York, York Medieval Press, 2009, ISBN: 9781903153284; 272pp.; Price: £50.00
University of Exeter
Date accessed: 30 September, 2020
Helen Lacey’s excellent book appears at a time when the exercise of executive and judicial clemency has become a topical talking point. The release from long term imprisonment on compassionate grounds of Ronnie Biggs and Abdelbaset Ali al-Megrahi, perpetrators of two criminal causes célèbres of the late 20th century, the Great Train Robbery and the Lockerbie bombing, has sparked political and legal controversy over the grounds upon which such decisions should be taken. The residual power of the monarch to pardon, essentially the discretionary power to forgive something defined in law as a crime for which the perpetrator has been duly convicted by a court of law and subsequently imprisoned, has been activated of late in the case of Michael Shields (convicted for attempted murder in Bulgaria and then sent back to the UK to serve out his sentence before receiving his reprieve) and is currently being considered posthumously for Harry ‘Breaker’ Morant’s murder of prisoners during the Boer War. In recent times the power to pardon in the UK has been vested in the Home Secretrary, although that role appears to have shifted to the new Secretary of State for Justice in England and Wales and the First Minister of the Scottish Executive for cases north of the border. The Justice Minister and Lord Chancellor, Jack Straw, has suggested that it should no longer be a political decision, one removed from the legal sphere, but should be referred to the courts. When exercising the discretionary power in the Lockerbie bomber’s favour, the justice minister in the Scottish executive, Kenny MacAskill, invoked higher values of heavenly justice, adding a moral or theological dimension to the debate. He also stressed: ‘Our justice system demands that judgment be imposed but compassion be available. Our beliefs dictate that justice be served, but mercy be shown’.(1) With attention focused on the decision makers, nobody has in fact commented on the methods or procedures used to initiate the machinery of clemency, which has usually involved repeated supplication of the families and their lawyers, sometimes assisted by the intervention of high profile public figures or celebrities.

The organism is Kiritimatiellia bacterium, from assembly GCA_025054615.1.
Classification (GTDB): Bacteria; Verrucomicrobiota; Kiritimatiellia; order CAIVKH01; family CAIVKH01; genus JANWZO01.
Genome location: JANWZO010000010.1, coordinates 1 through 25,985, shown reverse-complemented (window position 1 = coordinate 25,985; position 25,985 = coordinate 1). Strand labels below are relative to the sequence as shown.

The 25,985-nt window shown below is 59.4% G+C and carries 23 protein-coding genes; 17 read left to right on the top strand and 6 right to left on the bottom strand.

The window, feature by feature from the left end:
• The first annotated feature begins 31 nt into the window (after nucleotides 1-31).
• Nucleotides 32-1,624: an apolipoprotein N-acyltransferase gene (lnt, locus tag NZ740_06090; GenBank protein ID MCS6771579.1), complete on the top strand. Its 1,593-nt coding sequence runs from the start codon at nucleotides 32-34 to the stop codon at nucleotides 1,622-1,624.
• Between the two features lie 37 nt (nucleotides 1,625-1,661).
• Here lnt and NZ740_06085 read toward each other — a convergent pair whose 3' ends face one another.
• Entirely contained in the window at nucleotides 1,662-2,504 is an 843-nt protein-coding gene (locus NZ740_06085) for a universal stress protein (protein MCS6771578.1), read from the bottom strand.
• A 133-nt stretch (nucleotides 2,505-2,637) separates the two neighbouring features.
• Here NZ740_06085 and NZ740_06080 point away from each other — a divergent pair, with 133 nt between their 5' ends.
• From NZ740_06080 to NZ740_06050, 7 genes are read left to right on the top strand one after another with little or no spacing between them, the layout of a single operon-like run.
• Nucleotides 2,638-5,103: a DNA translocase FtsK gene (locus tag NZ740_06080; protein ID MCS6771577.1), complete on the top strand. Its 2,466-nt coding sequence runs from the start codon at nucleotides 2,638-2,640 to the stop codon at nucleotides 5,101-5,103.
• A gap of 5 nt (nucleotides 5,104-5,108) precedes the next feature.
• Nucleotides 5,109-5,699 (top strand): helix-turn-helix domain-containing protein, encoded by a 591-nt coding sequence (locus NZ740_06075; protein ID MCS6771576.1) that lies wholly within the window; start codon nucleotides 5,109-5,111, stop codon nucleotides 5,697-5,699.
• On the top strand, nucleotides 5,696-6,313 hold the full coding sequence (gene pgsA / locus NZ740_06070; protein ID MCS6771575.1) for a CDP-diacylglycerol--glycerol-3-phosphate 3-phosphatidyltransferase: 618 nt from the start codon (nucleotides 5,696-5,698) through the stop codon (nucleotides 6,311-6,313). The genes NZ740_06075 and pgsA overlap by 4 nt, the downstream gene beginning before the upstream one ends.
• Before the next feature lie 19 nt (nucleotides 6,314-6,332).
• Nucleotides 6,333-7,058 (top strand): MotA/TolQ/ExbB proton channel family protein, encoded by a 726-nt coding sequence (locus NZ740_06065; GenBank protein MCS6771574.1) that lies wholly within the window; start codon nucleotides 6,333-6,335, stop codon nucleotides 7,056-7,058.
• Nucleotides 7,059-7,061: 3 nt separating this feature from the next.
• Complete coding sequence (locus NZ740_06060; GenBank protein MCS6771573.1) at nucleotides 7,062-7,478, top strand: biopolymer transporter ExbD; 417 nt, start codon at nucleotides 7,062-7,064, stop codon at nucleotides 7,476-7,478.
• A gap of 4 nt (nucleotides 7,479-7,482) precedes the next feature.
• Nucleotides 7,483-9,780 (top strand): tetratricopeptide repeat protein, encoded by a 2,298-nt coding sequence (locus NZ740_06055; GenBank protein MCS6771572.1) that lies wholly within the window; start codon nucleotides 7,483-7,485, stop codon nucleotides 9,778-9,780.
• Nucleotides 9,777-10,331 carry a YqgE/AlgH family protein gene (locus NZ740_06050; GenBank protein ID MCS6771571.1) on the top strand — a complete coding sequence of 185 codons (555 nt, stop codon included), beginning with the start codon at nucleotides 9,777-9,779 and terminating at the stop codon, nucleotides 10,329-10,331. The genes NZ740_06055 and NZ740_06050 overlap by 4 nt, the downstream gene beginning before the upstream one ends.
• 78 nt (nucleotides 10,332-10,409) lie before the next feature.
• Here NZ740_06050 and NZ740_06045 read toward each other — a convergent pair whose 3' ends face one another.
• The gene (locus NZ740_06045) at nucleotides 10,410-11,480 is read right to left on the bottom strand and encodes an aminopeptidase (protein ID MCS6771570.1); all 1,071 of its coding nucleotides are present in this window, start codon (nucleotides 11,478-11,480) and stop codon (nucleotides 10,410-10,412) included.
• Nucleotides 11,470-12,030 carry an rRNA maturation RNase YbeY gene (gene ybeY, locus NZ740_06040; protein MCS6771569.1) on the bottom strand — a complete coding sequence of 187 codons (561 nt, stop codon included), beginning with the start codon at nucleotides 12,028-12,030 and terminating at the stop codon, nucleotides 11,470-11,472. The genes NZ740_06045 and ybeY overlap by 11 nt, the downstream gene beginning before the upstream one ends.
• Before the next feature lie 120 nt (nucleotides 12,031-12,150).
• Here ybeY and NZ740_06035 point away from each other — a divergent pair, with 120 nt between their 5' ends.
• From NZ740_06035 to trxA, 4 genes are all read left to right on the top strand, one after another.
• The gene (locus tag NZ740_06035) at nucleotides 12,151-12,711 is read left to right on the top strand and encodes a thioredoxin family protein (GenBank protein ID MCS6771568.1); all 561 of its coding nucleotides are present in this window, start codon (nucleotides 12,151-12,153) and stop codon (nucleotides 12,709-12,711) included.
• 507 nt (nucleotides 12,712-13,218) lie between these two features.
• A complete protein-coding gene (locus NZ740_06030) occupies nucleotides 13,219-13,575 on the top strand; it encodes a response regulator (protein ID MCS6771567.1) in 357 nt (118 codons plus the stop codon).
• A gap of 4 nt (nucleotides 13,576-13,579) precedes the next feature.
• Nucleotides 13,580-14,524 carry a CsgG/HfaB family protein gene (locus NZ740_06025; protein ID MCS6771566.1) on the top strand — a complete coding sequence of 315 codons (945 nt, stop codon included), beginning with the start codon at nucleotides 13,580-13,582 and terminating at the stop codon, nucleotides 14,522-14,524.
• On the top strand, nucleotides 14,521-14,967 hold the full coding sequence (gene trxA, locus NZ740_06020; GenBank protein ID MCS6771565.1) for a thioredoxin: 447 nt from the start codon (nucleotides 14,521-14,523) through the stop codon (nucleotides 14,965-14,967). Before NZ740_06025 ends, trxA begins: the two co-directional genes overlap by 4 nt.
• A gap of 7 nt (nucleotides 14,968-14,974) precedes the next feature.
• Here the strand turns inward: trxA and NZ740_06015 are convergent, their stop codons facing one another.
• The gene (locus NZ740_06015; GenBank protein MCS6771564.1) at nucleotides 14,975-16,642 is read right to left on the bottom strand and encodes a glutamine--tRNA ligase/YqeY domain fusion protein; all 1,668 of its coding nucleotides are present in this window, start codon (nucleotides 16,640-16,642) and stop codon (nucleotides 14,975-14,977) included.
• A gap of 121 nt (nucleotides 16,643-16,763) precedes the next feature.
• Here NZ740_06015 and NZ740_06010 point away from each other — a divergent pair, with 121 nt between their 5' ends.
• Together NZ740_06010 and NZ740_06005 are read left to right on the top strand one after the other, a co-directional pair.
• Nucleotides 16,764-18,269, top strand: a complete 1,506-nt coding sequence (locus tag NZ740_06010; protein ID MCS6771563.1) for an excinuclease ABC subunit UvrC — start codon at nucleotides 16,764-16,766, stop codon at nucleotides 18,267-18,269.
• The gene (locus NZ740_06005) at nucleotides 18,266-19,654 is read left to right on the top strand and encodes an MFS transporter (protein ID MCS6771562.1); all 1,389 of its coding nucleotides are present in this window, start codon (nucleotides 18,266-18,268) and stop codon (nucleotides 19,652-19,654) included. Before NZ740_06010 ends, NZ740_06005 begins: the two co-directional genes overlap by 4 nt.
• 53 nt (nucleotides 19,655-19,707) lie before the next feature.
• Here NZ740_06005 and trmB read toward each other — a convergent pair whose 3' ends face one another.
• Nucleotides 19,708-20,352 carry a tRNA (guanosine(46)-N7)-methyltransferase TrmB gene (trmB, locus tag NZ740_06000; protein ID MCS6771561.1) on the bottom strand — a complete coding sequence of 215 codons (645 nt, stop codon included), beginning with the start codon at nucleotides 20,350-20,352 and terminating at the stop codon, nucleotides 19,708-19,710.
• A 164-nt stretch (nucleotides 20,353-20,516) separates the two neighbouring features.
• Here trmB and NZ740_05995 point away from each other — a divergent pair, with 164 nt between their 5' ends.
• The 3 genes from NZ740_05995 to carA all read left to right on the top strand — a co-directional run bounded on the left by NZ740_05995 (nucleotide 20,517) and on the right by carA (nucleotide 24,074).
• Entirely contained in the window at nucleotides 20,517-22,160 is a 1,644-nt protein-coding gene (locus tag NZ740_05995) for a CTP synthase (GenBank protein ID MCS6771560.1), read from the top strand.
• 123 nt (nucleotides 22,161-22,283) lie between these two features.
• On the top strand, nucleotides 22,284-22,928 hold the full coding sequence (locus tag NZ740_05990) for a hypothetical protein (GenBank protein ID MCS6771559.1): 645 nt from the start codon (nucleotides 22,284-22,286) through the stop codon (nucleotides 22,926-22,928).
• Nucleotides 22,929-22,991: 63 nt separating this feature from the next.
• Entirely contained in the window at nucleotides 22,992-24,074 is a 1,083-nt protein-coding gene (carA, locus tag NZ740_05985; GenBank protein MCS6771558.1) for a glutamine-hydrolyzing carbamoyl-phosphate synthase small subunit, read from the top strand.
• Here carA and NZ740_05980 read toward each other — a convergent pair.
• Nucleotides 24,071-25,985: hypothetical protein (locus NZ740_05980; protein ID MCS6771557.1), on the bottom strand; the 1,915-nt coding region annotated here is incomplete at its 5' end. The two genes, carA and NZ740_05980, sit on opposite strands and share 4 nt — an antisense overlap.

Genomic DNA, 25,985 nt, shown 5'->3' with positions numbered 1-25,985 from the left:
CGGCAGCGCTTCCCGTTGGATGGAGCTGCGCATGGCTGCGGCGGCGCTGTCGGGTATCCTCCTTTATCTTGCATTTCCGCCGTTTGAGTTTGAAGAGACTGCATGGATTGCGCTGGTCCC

These particular instances of decisions taken by the executive can be coupled with recent reports of judges ignoring sentencing guidelines (which do not allow provision for mercy) and showing clemency when pronouncing sentence on defendants in certain cases involving self-defence and assisted suicide. Judicial clemency here arose from an appreciation of what the Lord Chief Justice called the ‘ancient principles of justice and mercy’ and equitable insight of both the wider circumstances and the strongly held beliefs that underlay the defendants’ actions in areas of the criminal law that have not been adequately or definitively legislated for by parliament.
The Royal Pardon demonstrates that these issues are by no means novel, even if, since the abolition of the death penalty, pardoning has ceased to carry the significance it once did. Even in the Middle Ages, opinions were divided about the king’s use of the prerogative power to pardon. ‘Its role was variously criticised, extolled and debated by authors of legal texts, parliamentary petitions and statutes, and literary works of advice or protest’ (p. 181). In particular, there was contemporary concern about the potential abuse of the power of mercy and its relationship with the jurisdiction of the courts. This is something that has been emphasised in the historiographical debates of modern times with historians and legal theorists struggling ‘with the notion that this kind of discretionary personal judgment could have any legitimate place in a properly functioning legal system’. (p.2 ) The assumption that widespread use of the royal pardon was evidence of systemic weakness and corruption led historians to see it as symptomatic of failings in the judicial system contributing to the apparent breakdown of law and order in the late medieval period.